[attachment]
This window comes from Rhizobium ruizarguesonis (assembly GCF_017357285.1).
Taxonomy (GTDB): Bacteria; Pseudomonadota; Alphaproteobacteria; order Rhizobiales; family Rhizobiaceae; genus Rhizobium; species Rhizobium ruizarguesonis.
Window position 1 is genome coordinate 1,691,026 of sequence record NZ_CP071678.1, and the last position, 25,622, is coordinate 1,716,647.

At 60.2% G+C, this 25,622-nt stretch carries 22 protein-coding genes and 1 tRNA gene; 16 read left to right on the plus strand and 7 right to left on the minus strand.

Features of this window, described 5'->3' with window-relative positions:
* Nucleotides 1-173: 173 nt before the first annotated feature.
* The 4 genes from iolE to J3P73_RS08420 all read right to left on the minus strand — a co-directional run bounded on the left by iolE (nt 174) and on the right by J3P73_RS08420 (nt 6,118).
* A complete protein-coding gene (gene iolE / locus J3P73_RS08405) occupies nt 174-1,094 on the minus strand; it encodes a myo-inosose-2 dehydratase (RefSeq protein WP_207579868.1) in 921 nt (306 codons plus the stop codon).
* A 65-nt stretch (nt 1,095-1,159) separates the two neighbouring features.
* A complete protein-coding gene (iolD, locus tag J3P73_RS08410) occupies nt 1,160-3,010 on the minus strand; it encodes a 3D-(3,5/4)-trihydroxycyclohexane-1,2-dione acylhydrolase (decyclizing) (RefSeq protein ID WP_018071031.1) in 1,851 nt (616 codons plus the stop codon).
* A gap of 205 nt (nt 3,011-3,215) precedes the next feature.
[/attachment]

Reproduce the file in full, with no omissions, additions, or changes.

This window comes from Rhizobium ruizarguesonis (assembly GCF_017357285.1).
Taxonomy (GTDB): Bacteria; Pseudomonadota; Alphaproteobacteria; order Rhizobiales; family Rhizobiaceae; genus Rhizobium; species Rhizobium ruizarguesonis.
Window position 1 is genome coordinate 1,691,026 of sequence record NZ_CP071678.1, and the last position, 25,622, is coordinate 1,716,647.

At 60.2% G+C, this 25,622-nt stretch carries 22 protein-coding genes and 1 tRNA gene; 16 read left to right on the plus strand and 7 right to left on the minus strand.

Features of this window, described 5'->3' with window-relative positions:
* Nucleotides 1-173: 173 nt before the first annotated feature.
* The 4 genes from iolE to J3P73_RS08420 all read right to left on the minus strand — a co-directional run bounded on the left by iolE (nt 174) and on the right by J3P73_RS08420 (nt 6,118).
* A complete protein-coding gene (gene iolE / locus J3P73_RS08405) occupies nt 174-1,094 on the minus strand; it encodes a myo-inosose-2 dehydratase (RefSeq protein WP_207579868.1) in 921 nt (306 codons plus the stop codon).
* A 65-nt stretch (nt 1,095-1,159) separates the two neighbouring features.
* A complete protein-coding gene (iolD, locus tag J3P73_RS08410) occupies nt 1,160-3,010 on the minus strand; it encodes a 3D-(3,5/4)-trihydroxycyclohexane-1,2-dione acylhydrolase (decyclizing) (RefSeq protein ID WP_018071031.1) in 1,851 nt (616 codons plus the stop codon).
* A gap of 205 nt (nt 3,011-3,215) precedes the next feature.